Perhaps you are one of the lucky ones, the person who naturally can work with your ex to successfully co-parent. Communication is a breeze, everyone sticks to the plan and when your ex finds a new partner, no ugly feelings spring up. However, if you are like many other people, you may run into a few difficulties in co-parenting with the person you aren't married to anymore.
This can get even more challenging when your ex gets a new partner, because it can challenge some of your feelings about yourself, and point out some areas where you may need some more healing around the divorce. If there are real, legitimate problems with the new partner, such as toxic or unsafe behavior, you may need to revise the co-parenting plan, but more than likely there will simply be an adjustment period.
Why am I struggling now that my ex has a new partner?
If you find yourself feeling more uncomfortable with co-parenting now that your ex has coupled up, it is likely due to one of two reasons. Number one, it is because you haven't fully recovered from the divorce yet. Number two, it is because the new relationship is toxic in some way.
How do I know if it's my problem?
If the uncomfortable feelings are a part of your own healing process, you may have some of these issues:
- You have negative feelings about your ex being in a new relationship.
- You have a hard time behaving nicely around your ex and his or her new partner.
- You are worried that your kids will see the new partner as a replacement parent.
- You get angry when your ex has their own way of doing things.
These feelings may be a challenge to your new task of co-parenting, and they're normal. Don't freak out, you can overcome these challenges and still be a great parent to your children.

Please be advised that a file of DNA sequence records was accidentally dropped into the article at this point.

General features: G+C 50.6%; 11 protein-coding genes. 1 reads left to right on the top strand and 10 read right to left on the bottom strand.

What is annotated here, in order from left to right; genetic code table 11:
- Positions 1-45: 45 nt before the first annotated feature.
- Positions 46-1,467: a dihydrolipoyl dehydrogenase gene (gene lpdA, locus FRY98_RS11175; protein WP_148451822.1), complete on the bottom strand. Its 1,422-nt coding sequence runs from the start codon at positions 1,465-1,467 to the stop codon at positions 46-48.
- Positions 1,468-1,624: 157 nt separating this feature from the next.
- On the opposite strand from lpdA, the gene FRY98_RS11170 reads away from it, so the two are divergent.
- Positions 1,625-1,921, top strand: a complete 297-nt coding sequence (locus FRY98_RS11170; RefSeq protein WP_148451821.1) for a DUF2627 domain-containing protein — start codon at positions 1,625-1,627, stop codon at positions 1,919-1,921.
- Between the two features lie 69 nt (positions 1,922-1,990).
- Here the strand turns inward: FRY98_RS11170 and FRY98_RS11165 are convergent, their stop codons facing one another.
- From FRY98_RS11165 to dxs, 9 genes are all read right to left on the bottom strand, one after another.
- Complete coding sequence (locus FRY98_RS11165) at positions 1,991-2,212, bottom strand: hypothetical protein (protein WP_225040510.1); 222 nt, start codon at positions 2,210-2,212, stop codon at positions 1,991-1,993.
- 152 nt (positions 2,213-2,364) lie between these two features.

How can I survive co-parenting with my ex and his or her new partner?
There are a few tips you may want to try if you are struggling. First, remember that you can only control you, and not the actions of your ex and the new partner. You will also want to get clear about what's important. Hopefully, you have hashed out all the most important details during the divorce, and have solidified those details in the custody agreement and parenting plan. Remember, your kids will always love you if you make the effort to love them. Don't fear losing your kids. Moreover, if you need to take the time to care for yourself, do so. The more active you are in your own healing process, the more likely you will attract a healthy new relationship into your life.
It can be tough to learn to tackle co-parenting and add another person into the mix, but it is achievable. Your kids will appreciate the efforts to get along, and you will become a better person for it. In addition, if there are serious concerns about your child's health and safety, you can always go to the court system to revise a child custody agreement or the co-parenting plan.